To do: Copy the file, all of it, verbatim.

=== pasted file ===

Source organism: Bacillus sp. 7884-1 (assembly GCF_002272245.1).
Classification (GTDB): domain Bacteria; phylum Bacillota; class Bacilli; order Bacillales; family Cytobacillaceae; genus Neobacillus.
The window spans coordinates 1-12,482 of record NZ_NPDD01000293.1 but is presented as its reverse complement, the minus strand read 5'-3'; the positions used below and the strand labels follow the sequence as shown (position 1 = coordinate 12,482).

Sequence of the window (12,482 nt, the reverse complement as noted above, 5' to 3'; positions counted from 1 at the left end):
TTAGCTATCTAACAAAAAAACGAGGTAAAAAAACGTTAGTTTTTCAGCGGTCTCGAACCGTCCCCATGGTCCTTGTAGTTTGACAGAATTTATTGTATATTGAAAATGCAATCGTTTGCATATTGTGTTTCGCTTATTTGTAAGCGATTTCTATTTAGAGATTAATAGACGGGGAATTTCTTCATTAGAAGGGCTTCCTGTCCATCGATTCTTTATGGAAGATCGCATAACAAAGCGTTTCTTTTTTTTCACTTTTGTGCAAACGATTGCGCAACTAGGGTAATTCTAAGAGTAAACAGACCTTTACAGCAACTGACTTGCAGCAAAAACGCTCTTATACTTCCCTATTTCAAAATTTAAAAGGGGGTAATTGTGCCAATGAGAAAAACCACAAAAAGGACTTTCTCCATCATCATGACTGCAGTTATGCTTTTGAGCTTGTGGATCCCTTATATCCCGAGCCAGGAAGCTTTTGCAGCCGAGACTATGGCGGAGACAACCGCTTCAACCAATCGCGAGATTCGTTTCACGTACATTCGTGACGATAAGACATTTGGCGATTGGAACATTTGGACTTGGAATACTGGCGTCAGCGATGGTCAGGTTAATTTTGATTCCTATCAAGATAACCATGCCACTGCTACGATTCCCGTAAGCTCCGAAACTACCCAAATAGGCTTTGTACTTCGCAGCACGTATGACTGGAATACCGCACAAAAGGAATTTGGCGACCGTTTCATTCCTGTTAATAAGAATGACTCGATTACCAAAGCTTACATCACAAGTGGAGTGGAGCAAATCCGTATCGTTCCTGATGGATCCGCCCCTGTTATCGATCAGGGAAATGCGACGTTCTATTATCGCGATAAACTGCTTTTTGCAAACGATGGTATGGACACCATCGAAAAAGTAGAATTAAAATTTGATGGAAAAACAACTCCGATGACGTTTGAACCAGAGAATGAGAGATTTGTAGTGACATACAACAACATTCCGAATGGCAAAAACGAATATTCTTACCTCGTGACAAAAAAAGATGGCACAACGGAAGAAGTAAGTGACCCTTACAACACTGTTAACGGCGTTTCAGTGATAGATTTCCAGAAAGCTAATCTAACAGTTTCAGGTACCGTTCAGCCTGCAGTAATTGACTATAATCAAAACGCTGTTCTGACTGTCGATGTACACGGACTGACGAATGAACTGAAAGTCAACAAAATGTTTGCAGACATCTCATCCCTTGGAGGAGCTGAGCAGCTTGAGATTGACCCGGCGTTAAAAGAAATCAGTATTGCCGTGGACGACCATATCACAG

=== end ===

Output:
Source organism: Bacillus sp. 7884-1 (assembly GCF_002272245.1).
Classification (GTDB): domain Bacteria; phylum Bacillota; class Bacilli; order Bacillales; family Cytobacillaceae; genus Neobacillus.
The window spans coordinates 1-12,482 of record NZ_NPDD01000293.1 but is presented as its reverse complement, the minus strand read 5'-3'; the positions used below and the strand labels follow the sequence as shown (position 1 = coordinate 12,482).

Sequence of the window (12,482 nt, the reverse complement as noted above, 5' to 3'; positions counted from 1 at the left end):
TTAGCTATCTAACAAAAAAACGAGGTAAAAAAACGTTAGTTTTTCAGCGGTCTCGAACCGTCCCCATGGTCCTTGTAGTTTGACAGAATTTATTGTATATTGAAAATGCAATCGTTTGCATATTGTGTTTCGCTTATTTGTAAGCGATTTCTATTTAGAGATTAATAGACGGGGAATTTCTTCATTAGAAGGGCTTCCTGTCCATCGATTCTTTATGGAAGATCGCATAACAAAGCGTTTCTTTTTTTTCACTTTTGTGCAAACGATTGCGCAACTAGGGTAATTCTAAGAGTAAACAGACCTTTACAGCAACTGACTTGCAGCAAAAACGCTCTTATACTTCCCTATTTCAAAATTTAAAAGGGGGTAATTGTGCCAATGAGAAAAACCACAAAAAGGACTTTCTCCATCATCATGACTGCAGTTATGCTTTTGAGCTTGTGGATCCCTTATATCCCGAGCCAGGAAGCTTTTGCAGCCGAGACTATGGCGGAGACAACCGCTTCAACCAATCGCGAGATTCGTTTCACGTACATTCGTGACGATAAGACATTTGGCGATTGGAACATTTGGACTTGGAATACTGGCGTCAGCGATGGTCAGGTTAATTTTGATTCCTATCAAGATAACCATGCCACTGCTACGATTCCCGTAAGCTCCGAAACTACCCAAATAGGCTTTGTACTTCGCAGCACGTATGACTGGAATACCGCACAAAAGGAATTTGGCGACCGTTTCATTCCTGTTAATAAGAATGACTCGATTACCAAAGCTTACATCACAAGTGGAGTGGAGCAAATCCGTATCGTTCCTGATGGATCCGCCCCTGTTATCGATCAGGGAAATGCGACGTTCTATTATCGCGATAAACTGCTTTTTGCAAACGATGGTATGGACACCATCGAAAAAGTAGAATTAAAATTTGATGGAAAAACAACTCCGATGACGTTTGAACCAGAGAATGAGAGATTTGTAGTGACATACAACAACATTCCGAATGGCAAAAACGAATATTCTTACCTCGTGACAAAAAAAGATGGCACAACGGAAGAAGTAAGTGACCCTTACAACACTGTTAACGGCGTTTCAGTGATAGATTTCCAGAAAGCTAATCTAACAGTTTCAGGTACCGTTCAGCCTGCAGTAATTGACTATAATCAAAACGCTGTTCTGACTGTCGATGTACACGGACTGACGAATGAACTGAAAGTCAACAAAATGTTTGCAGACATCTCATCCCTTGGAGGAGCTGAGCAGCTTGAGATTGACCCGGCGTTAAAAGAAATCAGTATTGCCGTGGACGACCATATCACAG